CrescendoA rhythm-based first person shooter
- Role: Sole Developer
- Team Size: 1
- Development Time: 1 month
- Platform: Windows
- Engine: UE 4.26
Crescendo is a rhythm-based first person shooter, created to be my take on a modern 90s-era shooter. I wanted to see what a game built from scratch in one month would look like, recognising that limiting the timeframe like this would likely mean having to accept things that were not as polished as I would otherwise create.
As the sole developer, I was responsible for, well, everything. I designed the weapons, level, and mechanics present in the game. I also programmed all of the logic used throughout the game, testing everything as I went and fixing bugs where necessary.
Over the course of this one-month project, I also chronicled my progress and the reasoning behind my decisions in weekly installments over on the Two Cans Gaming blog.
What Went Well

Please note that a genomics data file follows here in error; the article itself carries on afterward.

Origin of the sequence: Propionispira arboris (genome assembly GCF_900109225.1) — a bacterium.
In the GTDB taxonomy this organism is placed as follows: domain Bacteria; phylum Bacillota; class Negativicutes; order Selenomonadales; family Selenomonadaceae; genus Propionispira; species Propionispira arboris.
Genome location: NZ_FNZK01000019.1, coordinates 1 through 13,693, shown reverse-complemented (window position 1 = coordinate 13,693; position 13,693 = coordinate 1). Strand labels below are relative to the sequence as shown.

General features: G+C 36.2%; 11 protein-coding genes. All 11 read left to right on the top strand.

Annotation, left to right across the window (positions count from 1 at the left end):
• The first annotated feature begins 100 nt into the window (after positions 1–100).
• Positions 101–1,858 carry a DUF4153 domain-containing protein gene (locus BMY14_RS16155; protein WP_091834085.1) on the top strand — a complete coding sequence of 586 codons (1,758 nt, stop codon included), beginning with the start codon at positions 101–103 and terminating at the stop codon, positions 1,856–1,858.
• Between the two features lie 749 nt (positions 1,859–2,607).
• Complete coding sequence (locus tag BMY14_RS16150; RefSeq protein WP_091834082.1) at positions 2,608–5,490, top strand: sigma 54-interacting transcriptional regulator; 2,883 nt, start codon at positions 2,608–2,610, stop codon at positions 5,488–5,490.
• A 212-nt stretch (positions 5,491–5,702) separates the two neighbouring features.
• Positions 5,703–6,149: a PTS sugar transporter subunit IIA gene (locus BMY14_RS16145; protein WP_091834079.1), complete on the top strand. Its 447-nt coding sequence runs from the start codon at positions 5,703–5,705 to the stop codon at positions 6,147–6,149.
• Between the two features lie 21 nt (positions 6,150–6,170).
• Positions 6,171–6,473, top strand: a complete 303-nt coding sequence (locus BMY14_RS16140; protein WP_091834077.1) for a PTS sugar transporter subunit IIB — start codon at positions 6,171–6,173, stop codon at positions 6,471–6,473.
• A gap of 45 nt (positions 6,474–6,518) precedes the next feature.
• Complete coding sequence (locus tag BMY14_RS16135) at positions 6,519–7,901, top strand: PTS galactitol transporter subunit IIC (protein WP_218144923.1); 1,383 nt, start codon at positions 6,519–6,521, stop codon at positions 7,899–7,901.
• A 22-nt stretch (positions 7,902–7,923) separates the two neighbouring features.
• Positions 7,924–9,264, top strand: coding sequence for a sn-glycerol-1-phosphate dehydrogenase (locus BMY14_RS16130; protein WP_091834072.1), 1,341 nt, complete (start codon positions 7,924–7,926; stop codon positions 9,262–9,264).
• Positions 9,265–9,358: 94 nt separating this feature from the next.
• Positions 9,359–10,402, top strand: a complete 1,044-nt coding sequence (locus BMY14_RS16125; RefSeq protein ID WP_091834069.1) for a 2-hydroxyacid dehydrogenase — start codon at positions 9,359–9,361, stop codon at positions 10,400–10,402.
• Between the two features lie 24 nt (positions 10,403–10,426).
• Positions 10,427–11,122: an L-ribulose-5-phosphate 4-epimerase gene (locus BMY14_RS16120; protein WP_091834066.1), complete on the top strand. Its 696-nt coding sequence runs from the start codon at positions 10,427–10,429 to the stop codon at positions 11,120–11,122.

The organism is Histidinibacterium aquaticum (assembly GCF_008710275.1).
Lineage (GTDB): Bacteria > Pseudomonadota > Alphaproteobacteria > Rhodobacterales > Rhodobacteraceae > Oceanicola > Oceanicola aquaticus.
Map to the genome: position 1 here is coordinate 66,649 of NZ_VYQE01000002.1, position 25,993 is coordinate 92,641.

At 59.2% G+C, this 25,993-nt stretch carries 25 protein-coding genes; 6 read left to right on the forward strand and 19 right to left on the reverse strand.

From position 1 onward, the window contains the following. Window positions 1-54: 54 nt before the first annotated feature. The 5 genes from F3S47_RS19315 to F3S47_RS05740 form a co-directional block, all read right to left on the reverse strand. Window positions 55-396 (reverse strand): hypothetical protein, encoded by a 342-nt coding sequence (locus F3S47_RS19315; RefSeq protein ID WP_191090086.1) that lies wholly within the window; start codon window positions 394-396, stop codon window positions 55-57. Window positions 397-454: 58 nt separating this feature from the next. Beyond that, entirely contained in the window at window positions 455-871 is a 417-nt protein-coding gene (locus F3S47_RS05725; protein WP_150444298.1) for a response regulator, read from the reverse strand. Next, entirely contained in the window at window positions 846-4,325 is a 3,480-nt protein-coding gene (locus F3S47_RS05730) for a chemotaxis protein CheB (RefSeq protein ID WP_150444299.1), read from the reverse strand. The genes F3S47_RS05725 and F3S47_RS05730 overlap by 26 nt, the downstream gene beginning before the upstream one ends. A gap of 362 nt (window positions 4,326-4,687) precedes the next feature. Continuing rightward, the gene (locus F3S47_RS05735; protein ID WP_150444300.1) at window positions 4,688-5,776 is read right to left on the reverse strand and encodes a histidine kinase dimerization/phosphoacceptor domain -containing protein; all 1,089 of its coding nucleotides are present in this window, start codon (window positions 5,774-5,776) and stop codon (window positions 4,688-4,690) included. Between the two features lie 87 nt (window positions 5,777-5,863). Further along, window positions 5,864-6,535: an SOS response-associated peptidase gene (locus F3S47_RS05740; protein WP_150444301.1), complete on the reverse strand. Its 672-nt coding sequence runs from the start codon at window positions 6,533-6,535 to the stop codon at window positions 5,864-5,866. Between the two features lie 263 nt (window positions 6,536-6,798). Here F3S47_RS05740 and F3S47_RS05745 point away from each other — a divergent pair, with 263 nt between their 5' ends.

- Scope Limitation: Over the course of the project, I was able to keep myself from adding features beyond what I would be able to create in my one-month timeline.
- Core Design: Early playtests confirmed that my initial direction of a rhythm-based fps held substantial promise.
- Goal Setting: Each week I was able to set clear and completable goals formyself, and allocate my time accordingly.
What Went Wrong
- QA: I did not give myself sufficent time to test the core systems that I was constructing the game around, and discovered a massive bug 3 days before my self-imposed deadline.
- Art Direction: I waited too long to decide on an overall art direction, and as a direct result, did not have enough time at the end of the project to create the sprites I wanted to include.
What to Improve
- Shooting Mechanics: The current iteration of the shooting mechanics needs to be reworked so that there isn't a delay between player providing inputs and the game providing audio/visual feedback.
- Audio Design: Making everything happen in time with the music can lead to too many sound effects playing simultaneously, so a system needs to be implemented to decide what sounds to prioritize.
- Trust First Impressions: If I have a poor first impression of a mechanic I'm implementing, this frequently means said mechanic will also leave a poor first impression on players.